The Olympics, the greatest spectacle in sport, is a transcendent event, that every four years delivers an endless array of teachable moments. Those moments have application across many fields – including elections. Here are three.

Leadership: From dedicated coaches to team-sport captains to overachieving individual athletes, the Olympics showcase leadership in all its forms. Strategy, vision, inspiration, innovation – they are the hallmarks of effective leaders. Election workers, whether they be software engineers behind the scenes or public-facing poll workers, must continuously apply the lessons of leadership to ensure successful elections.

John C. Simmons, chief marketing officer of InboxAlly, noted in Forbes magazine that, “When [Simone] Biles said she didn’t want to risk the team [of] a medal because of her screwups, that was a great leadership lesson. In an office setting, that action empowers others to take on responsibilities.” Leaders in the elections industry drive others to stay ahead, deliver creatively and work efficiently to ensure elections are secure, accurate and efficient.

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Perseverance: Every election is a challenge and election workers need to respond to that, regardless of how daunting the situation. Judo competitor Sanda Aldass is the embodiment of perseverance. Aldass in 2015 escaped from her home in war-ravaged Syria, where she was separated from her husband, who is also her judo coach. She spent six months alone in a refugee camp where, despite deplorable conditions, she continued her judo training. Aldass was eventually able to leave the camp to live as displaced citizen in the Netherlands, reunited with her husband and three kids. She is representing the IOC Refugee Olympic Team.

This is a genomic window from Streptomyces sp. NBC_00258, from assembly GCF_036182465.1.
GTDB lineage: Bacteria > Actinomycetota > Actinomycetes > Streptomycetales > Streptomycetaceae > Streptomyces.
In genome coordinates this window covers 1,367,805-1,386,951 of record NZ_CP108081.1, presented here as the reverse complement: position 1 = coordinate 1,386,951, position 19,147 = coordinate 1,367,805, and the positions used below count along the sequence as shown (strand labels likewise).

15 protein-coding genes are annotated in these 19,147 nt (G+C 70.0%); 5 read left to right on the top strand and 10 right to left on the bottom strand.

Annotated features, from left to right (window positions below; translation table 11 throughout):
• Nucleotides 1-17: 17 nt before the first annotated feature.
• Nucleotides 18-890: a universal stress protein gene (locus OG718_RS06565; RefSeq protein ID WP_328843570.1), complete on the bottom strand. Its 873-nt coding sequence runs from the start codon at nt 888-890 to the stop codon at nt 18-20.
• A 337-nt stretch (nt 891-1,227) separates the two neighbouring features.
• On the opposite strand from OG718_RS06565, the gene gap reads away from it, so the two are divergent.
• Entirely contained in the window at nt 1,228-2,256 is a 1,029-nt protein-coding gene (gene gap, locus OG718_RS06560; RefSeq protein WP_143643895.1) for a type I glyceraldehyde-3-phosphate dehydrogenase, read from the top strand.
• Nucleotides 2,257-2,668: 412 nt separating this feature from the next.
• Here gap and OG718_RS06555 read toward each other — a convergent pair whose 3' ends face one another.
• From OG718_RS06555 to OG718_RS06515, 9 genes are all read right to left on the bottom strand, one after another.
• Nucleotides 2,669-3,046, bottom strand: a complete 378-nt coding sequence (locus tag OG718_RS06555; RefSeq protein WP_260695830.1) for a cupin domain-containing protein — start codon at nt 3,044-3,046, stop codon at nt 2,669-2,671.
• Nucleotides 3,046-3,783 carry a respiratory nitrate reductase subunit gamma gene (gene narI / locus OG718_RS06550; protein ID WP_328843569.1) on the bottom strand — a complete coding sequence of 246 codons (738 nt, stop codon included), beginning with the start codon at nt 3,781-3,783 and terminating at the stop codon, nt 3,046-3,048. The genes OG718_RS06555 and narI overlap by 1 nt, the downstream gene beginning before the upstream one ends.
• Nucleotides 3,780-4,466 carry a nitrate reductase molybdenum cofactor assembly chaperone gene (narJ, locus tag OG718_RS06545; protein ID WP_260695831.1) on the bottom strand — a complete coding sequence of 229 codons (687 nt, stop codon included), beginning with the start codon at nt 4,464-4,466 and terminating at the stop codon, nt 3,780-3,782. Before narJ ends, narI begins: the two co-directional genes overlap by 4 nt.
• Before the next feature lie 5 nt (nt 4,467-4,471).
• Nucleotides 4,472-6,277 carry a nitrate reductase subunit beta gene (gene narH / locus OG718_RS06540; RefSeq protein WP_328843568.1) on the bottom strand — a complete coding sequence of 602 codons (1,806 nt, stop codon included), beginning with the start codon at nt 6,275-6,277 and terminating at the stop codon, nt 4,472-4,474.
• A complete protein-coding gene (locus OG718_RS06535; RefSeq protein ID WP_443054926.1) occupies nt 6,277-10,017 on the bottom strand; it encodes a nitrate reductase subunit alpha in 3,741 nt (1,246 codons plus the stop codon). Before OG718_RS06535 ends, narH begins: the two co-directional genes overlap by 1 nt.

Election workers are rarely thanked, typically underpaid and, more recently, under threat of grave personal harm. Such conditions are daunting. The value of free elections, however, demand dedication.

Belief: Both the Olympics and elections represent higher ideals. The games represent sportsmanship, excellence, and humanity without national borders. Elections represent freedom, choice, and inclusion. Athletes frequently postpone lucrative careers just to take part in the Olympics. This choice was particularly hard during the pandemic, which could have rendered such choices pointless. For most, however, the appeal of the Olympics outweighed the risk.

In the wake of the 2020 election and the pandemic, election workers are also faced with difficult career choices. Election workers must stay focused on the democratic ideals that lured them to the field in the first place. No one gets rich as an election worker, but they do get to feel good about their mission in life. Now is not the time to lose that focus. Successful Olympics and successful elections deliver global confidence to citizens that are incalculable.

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3 inspiring lessons for election workers from the Tokyo 2020 Olympics